Matti Nykänen: The greatest ski jumper, or the greatest tragedy?

By Paul J. MacArthur

HARRACHOV, Czech Republic (March 10, 2011) — A 47-year-old ski jumper stands atop a HS-40 ski jumping hill. His body isn’t what it used to be, abused by thousands of jumps and landings and a seemingly lifelong battle with alcohol. Still, he’s hopeful. The Finnish legend, whose likeness has appeared on his country’s postage stamps, has given up the bottle, been training hard, and believes he may be peaking for this competition. He proceeds to jump 34 and 36.5 meters. His longest jump on that hill is less than 20 percent of his former world record, but it’s good enough. Matti Nykänen, arguably the greatest ski jumper ever to step into a pair of boots, has won the gold medal at the Unofficial World Championship of Veterans.

Born on July 17, 1963, in Jyväskylä, Finland, Nykänen was eight years old when his father dared him to try a ski jump near the family home. Matti obliged and ski jumping quickly became an obsession. “The only thing I wanted was to jump,” Nykänen says in Matti: The Biography of Matti Nykänen by Egon Theiner. “And to jump, and to jump again.” On March 19, 1974, Nykänen entered his first contest, on a small eight-meter hill, and took first place in his age group. 

By the 1975­–76 season, Nykänen was jumping from 11 a.m. to 8 p.m. every day of the week. The ski jumping hill in Jyväskylä had a chairlift and floodlight, allowing him to put in more jumps per day than rivals who lived elsewhere. Theiner credits this local advantage, Nykänen’s singular focus on ski jumping, and new training techniques developed by Nykänen’s coach, Matti Pulli, such as having his jumpers wear weight vests, for the Finn’s future success in the sport. There were also many subtle technical aspects to Nykänen’s jumps that enabled him to fly farther than anyone else.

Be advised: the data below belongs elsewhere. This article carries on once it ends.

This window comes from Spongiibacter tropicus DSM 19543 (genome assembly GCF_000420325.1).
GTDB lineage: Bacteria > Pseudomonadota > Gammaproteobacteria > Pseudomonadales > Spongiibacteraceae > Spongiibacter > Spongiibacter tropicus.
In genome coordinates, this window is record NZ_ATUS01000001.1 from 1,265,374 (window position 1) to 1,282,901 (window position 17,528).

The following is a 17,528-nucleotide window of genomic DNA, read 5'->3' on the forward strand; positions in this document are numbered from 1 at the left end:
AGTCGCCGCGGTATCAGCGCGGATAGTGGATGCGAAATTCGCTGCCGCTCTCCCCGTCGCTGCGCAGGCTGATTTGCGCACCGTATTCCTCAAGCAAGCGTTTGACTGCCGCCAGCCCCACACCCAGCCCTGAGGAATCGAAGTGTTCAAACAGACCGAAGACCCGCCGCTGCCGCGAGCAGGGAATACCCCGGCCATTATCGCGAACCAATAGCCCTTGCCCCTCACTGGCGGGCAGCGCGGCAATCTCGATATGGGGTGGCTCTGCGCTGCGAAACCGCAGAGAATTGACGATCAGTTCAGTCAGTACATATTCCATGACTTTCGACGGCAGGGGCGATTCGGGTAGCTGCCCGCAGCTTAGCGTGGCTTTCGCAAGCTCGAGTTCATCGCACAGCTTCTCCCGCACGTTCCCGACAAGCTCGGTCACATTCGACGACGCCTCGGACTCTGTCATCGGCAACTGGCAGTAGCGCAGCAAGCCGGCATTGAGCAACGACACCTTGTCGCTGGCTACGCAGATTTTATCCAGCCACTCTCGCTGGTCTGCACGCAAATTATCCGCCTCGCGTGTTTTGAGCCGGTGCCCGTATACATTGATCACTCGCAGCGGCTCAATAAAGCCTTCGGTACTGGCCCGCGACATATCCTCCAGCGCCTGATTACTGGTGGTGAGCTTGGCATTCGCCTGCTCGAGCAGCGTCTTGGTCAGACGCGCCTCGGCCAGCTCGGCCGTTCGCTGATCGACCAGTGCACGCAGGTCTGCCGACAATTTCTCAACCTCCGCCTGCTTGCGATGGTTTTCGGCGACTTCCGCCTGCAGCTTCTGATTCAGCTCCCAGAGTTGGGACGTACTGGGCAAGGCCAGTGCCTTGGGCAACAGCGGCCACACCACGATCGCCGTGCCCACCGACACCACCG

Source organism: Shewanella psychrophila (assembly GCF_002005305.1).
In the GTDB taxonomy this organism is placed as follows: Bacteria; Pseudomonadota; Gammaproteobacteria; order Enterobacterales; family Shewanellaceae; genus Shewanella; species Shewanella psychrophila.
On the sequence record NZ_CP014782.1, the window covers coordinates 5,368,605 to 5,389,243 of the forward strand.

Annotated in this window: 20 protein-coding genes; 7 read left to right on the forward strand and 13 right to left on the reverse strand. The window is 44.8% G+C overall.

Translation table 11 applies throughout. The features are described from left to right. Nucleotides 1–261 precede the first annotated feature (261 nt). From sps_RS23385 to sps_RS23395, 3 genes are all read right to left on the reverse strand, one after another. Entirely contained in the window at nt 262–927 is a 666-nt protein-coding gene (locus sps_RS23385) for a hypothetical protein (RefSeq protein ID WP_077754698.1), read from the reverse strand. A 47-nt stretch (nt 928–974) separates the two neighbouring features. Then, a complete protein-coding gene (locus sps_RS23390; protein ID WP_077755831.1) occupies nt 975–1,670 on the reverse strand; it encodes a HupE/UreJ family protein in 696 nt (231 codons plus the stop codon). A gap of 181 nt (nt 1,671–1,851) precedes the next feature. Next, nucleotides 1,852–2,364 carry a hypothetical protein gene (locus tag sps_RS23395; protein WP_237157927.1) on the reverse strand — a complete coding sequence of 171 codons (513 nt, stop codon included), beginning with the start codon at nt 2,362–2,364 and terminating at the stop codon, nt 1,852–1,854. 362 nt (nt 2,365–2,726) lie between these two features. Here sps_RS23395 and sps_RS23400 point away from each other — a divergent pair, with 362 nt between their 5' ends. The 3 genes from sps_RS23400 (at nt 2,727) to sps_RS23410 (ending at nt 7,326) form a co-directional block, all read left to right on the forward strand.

Nykänen’s domination of the ski jumping world began on February 11, 1981, when he took home gold at the FIS Junior World Championships. He claimed his first victory in a World Cup competition on December 30, 1981 and his first World Cup title in 1983. At the 1984 Olympic Games in Sarajevo, Nykänen won gold on the large hill and silver on the normal hill. His 17.5-point margin of victory on the large hill remains the largest in Olympic history. “No one could really touch him, it seemed,” says former competitive ski jumper Michael Collins. “He was definitely the guy you looked to, you watched for technique, because he did stuff no one else did.”

In March 1984, Nykänen broke the ski jumping distance record twice at Oberstdorf, Germany. He repeated that feat in 1985 while becoming the first person to clear the 190-meter barrier with a 191-meter jump. He also took home the World Ski Flying Championship in the process. Nykänen added more World Cup titles to his collection in 1985, 1986 and 1988. At the 1988 Winter Games in Calgary, he became the first ski jumper to score three gold medals in a single Olympic competition as he won the normal hill by 17 points, the large hill by 16.5 points, and led Finland to gold in the team event. On the large hill, 23 percent of Nykänen’s flight was beyond the K-point, a record in the parallel style era. 

By the time Nykänen retired, he’d rewritten the ski jumping record book in his own image with five Olympic medals, 46 World Cup victories, four Olympic gold medals (since tied by Simon Ammann), three individual Olympic gold medals (since passed by Ammann), four World Cup gold medals (since tied by Adam Malysz) and 76 World Cup podium appearances (since passed by Janne Ahonen and Malysz). “He was kind of a savant," says former USSA ski jumping coach Larry Stone. “He couldn’t tell you what he was doing, but he was absolutely the best in the world by so much for those years…He was a genius. Absolute genius.”